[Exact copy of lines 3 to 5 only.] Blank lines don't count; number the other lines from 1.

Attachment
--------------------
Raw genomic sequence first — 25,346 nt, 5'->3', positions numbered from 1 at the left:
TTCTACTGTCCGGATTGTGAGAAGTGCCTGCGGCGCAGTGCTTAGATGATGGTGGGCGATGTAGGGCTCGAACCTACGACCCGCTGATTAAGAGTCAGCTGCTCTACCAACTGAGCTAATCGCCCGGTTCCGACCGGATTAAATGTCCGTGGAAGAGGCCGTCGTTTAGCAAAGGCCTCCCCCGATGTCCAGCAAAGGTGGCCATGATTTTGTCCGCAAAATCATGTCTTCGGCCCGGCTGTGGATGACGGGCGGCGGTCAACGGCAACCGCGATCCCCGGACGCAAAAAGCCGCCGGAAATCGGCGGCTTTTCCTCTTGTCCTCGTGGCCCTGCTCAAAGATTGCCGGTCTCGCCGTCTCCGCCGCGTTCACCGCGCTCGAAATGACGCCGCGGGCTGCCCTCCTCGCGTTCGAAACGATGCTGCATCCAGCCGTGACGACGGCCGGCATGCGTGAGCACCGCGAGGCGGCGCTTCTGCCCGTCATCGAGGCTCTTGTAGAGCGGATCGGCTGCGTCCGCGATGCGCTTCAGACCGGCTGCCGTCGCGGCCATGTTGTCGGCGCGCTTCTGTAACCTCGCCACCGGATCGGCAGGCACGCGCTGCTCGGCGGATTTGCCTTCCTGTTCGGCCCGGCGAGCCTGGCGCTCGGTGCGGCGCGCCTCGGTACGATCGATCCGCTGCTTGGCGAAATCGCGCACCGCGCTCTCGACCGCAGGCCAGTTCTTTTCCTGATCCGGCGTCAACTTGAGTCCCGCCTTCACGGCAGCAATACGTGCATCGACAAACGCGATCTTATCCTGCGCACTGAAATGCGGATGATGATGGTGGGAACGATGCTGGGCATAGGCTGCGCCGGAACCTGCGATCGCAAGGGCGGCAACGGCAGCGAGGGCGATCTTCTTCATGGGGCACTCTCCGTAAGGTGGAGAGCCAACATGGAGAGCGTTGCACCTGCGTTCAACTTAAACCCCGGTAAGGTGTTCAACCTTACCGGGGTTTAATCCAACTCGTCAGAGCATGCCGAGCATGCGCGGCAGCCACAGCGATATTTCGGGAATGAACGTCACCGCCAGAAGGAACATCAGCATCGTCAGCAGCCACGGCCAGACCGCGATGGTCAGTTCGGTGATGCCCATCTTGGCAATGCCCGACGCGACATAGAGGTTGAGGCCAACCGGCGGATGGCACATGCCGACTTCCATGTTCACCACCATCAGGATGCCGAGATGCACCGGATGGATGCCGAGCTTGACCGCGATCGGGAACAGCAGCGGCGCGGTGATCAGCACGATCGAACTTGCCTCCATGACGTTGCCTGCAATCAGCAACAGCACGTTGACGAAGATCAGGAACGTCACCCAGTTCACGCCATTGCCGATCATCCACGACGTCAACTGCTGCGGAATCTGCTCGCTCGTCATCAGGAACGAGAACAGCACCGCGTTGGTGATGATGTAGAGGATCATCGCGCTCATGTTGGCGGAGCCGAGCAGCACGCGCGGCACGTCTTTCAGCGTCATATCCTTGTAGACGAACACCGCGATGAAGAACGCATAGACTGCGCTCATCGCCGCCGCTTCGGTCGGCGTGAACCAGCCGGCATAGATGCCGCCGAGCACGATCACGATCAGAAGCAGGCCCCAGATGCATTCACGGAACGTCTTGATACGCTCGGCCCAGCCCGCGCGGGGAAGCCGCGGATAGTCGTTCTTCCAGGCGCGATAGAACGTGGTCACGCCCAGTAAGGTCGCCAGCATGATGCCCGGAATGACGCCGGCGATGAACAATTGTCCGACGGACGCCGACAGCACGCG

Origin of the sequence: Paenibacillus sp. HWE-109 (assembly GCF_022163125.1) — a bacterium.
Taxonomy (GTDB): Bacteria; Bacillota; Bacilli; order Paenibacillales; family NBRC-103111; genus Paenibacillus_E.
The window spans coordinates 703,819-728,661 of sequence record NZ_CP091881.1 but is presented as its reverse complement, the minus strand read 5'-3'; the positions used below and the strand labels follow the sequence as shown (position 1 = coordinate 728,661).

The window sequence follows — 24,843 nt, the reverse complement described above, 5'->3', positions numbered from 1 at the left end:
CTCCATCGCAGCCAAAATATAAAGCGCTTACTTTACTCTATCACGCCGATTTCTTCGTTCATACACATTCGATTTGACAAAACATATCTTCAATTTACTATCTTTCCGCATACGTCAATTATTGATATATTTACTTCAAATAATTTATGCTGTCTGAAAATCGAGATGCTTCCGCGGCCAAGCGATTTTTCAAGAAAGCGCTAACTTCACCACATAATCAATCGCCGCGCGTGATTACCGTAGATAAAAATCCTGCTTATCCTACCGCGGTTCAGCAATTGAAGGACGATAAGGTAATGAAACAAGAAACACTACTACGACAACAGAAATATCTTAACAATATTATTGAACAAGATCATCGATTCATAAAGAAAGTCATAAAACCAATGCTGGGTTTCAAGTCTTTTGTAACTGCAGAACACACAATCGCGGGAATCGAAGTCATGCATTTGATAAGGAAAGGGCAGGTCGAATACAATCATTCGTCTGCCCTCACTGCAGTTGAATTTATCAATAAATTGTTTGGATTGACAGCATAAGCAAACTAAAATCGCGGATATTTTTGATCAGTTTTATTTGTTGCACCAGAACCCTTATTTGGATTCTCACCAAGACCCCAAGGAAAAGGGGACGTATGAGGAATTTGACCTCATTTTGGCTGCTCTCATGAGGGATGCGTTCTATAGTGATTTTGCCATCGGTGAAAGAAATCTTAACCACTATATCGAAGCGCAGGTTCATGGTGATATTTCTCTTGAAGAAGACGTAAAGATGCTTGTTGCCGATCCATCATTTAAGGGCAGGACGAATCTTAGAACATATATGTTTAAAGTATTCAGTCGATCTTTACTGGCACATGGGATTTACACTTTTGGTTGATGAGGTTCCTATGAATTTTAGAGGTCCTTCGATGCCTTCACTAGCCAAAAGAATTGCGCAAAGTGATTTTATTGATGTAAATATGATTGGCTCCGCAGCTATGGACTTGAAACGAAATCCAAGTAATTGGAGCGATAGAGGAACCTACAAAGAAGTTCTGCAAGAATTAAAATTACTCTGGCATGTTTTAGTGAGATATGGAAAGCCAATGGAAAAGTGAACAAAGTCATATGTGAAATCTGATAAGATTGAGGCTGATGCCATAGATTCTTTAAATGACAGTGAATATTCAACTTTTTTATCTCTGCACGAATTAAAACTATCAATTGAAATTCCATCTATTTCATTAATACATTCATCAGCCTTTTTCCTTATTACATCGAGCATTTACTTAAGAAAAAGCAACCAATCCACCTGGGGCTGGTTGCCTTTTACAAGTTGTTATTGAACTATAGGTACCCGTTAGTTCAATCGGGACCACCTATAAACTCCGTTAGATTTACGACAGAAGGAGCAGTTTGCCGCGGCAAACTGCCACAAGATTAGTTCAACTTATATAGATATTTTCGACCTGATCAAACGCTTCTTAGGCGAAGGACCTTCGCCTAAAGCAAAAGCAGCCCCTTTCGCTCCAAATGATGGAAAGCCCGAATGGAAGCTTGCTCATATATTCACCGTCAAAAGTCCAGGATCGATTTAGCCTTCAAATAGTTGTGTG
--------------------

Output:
Origin of the sequence: Paenibacillus sp. HWE-109 (assembly GCF_022163125.1) — a bacterium.
Taxonomy (GTDB): Bacteria; Bacillota; Bacilli; order Paenibacillales; family NBRC-103111; genus Paenibacillus_E.
The window spans coordinates 703,819-728,661 of sequence record NZ_CP091881.1 but is presented as its reverse complement, the minus strand read 5'-3'; the positions used below and the strand labels follow the sequence as shown (position 1 = coordinate 728,661).